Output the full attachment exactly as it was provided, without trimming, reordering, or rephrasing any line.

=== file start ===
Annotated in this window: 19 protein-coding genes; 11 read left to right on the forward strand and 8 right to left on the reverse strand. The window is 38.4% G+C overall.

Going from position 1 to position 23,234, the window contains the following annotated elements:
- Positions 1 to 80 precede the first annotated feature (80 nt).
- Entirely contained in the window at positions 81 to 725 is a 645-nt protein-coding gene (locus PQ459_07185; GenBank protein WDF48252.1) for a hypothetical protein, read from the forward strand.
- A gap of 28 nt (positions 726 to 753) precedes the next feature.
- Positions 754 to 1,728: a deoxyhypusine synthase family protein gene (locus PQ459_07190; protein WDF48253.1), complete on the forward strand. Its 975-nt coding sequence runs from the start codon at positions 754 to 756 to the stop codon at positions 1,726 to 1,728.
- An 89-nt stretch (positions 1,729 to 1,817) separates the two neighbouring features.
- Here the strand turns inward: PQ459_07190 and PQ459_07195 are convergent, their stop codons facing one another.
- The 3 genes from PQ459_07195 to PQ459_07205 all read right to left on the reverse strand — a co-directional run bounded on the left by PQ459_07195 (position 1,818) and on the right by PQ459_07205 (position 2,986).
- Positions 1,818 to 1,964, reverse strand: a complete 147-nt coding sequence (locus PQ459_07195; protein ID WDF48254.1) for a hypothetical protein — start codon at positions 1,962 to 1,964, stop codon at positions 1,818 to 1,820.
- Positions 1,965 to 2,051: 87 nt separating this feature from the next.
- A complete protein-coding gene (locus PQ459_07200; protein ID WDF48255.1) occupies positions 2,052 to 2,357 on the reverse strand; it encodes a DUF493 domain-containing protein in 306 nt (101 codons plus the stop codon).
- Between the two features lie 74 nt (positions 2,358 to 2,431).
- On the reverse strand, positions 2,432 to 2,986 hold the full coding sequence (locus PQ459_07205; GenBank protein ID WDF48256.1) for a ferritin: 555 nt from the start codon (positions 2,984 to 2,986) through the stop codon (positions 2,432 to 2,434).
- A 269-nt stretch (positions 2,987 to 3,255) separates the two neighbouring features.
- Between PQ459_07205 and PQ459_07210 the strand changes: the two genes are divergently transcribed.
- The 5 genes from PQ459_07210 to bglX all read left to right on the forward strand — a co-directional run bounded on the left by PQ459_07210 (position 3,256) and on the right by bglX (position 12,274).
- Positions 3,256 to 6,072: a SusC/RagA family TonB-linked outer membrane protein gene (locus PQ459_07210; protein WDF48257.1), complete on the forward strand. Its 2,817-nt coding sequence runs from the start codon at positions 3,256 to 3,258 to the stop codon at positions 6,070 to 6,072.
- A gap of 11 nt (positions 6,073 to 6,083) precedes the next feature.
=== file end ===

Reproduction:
Annotated in this window: 19 protein-coding genes; 11 read left to right on the forward strand and 8 right to left on the reverse strand. The window is 38.4% G+C overall.

Going from position 1 to position 23,234, the window contains the following annotated elements:
- Positions 1 to 80 precede the first annotated feature (80 nt).
- Entirely contained in the window at positions 81 to 725 is a 645-nt protein-coding gene (locus PQ459_07185; GenBank protein WDF48252.1) for a hypothetical protein, read from the forward strand.
- A gap of 28 nt (positions 726 to 753) precedes the next feature.
- Positions 754 to 1,728: a deoxyhypusine synthase family protein gene (locus PQ459_07190; protein WDF48253.1), complete on the forward strand. Its 975-nt coding sequence runs from the start codon at positions 754 to 756 to the stop codon at positions 1,726 to 1,728.
- An 89-nt stretch (positions 1,729 to 1,817) separates the two neighbouring features.
- Here the strand turns inward: PQ459_07190 and PQ459_07195 are convergent, their stop codons facing one another.
- The 3 genes from PQ459_07195 to PQ459_07205 all read right to left on the reverse strand — a co-directional run bounded on the left by PQ459_07195 (position 1,818) and on the right by PQ459_07205 (position 2,986).
- Positions 1,818 to 1,964, reverse strand: a complete 147-nt coding sequence (locus PQ459_07195; protein ID WDF48254.1) for a hypothetical protein — start codon at positions 1,962 to 1,964, stop codon at positions 1,818 to 1,820.
- Positions 1,965 to 2,051: 87 nt separating this feature from the next.
- A complete protein-coding gene (locus PQ459_07200; protein ID WDF48255.1) occupies positions 2,052 to 2,357 on the reverse strand; it encodes a DUF493 domain-containing protein in 306 nt (101 codons plus the stop codon).
- Between the two features lie 74 nt (positions 2,358 to 2,431).
- On the reverse strand, positions 2,432 to 2,986 hold the full coding sequence (locus PQ459_07205; GenBank protein ID WDF48256.1) for a ferritin: 555 nt from the start codon (positions 2,984 to 2,986) through the stop codon (positions 2,432 to 2,434).
- A 269-nt stretch (positions 2,987 to 3,255) separates the two neighbouring features.
- Between PQ459_07205 and PQ459_07210 the strand changes: the two genes are divergently transcribed.
- The 5 genes from PQ459_07210 to bglX all read left to right on the forward strand — a co-directional run bounded on the left by PQ459_07210 (position 3,256) and on the right by bglX (position 12,274).
- Positions 3,256 to 6,072: a SusC/RagA family TonB-linked outer membrane protein gene (locus PQ459_07210; protein WDF48257.1), complete on the forward strand. Its 2,817-nt coding sequence runs from the start codon at positions 3,256 to 3,258 to the stop codon at positions 6,070 to 6,072.
- A gap of 11 nt (positions 6,073 to 6,083) precedes the next feature.